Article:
seawasp (seawasp) wrote,


Kathleen and I watched the new SyFy presentation Neverland last night and the night before. Like Tin Man and Alice, this is a reimagining of one of the iconic crossworlds children's stories: Peter Pan, AKA Peter and Wendy.

Neverland is a prequel to the original Peter Pan, explaining exactly where Peter and the Lost Boys came from, why they stayed in Neverland, the origin of Captain Hook, and so on. As such, it's both breaking new ground and, unlike Tin Man and Alice, hewing much closer to the original source material. It is an attempt to give us an origin which would lead up to the original Peter Pan.

I won't spoil the story, because it's worth saving. Suffice it to say that it gives us a Captain Hook who is both achingly sympathetic and a raging villain worthy of the role, a Peter Pan who has a very good reason to never grow up and an excellent reason to have a fine group of young lads with him, an excellent connection to the "real world" that explains how we end up with pirates and stereotypical Indians and the other elements of the original story, and even an amusing attempt to connect science and magic (the latter not terribly convincing but few such attempts are).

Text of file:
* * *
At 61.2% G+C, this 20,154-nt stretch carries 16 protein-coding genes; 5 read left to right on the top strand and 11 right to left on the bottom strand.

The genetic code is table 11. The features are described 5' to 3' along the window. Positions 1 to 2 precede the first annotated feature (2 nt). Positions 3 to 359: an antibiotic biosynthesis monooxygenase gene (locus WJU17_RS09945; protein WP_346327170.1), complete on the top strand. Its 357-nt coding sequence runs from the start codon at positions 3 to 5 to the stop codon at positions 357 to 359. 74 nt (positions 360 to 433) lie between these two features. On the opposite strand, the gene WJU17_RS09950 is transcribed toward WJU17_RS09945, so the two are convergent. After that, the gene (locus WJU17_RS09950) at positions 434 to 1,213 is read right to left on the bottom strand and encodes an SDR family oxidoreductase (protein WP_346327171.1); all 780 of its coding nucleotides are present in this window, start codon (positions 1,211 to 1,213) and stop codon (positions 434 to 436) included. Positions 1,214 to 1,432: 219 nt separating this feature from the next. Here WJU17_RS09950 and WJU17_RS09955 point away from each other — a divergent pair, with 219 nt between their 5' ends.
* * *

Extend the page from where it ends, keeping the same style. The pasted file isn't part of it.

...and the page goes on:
I don't think Neverland quite reaches the powerful epic proportions of Tin Man, but it's superior to Alice -- which is not to insult Alice; it, too, did not do a disservice to its source material, it just wasn't quite as good. An excellent effort, and the more glaringly so because of the other usual output of the SyFy/SciFi channel.

 I have to wonder what that particular team has left to DO. The theme they've been playing is a fairly strong, yet limited one -- public-domain children's stories with a world-crossover feature and strong elements of the fantastic/bizarre. Are there any such left to do?

In any case, this was an excellent show and we'll be getting a copy of it once it comes out.
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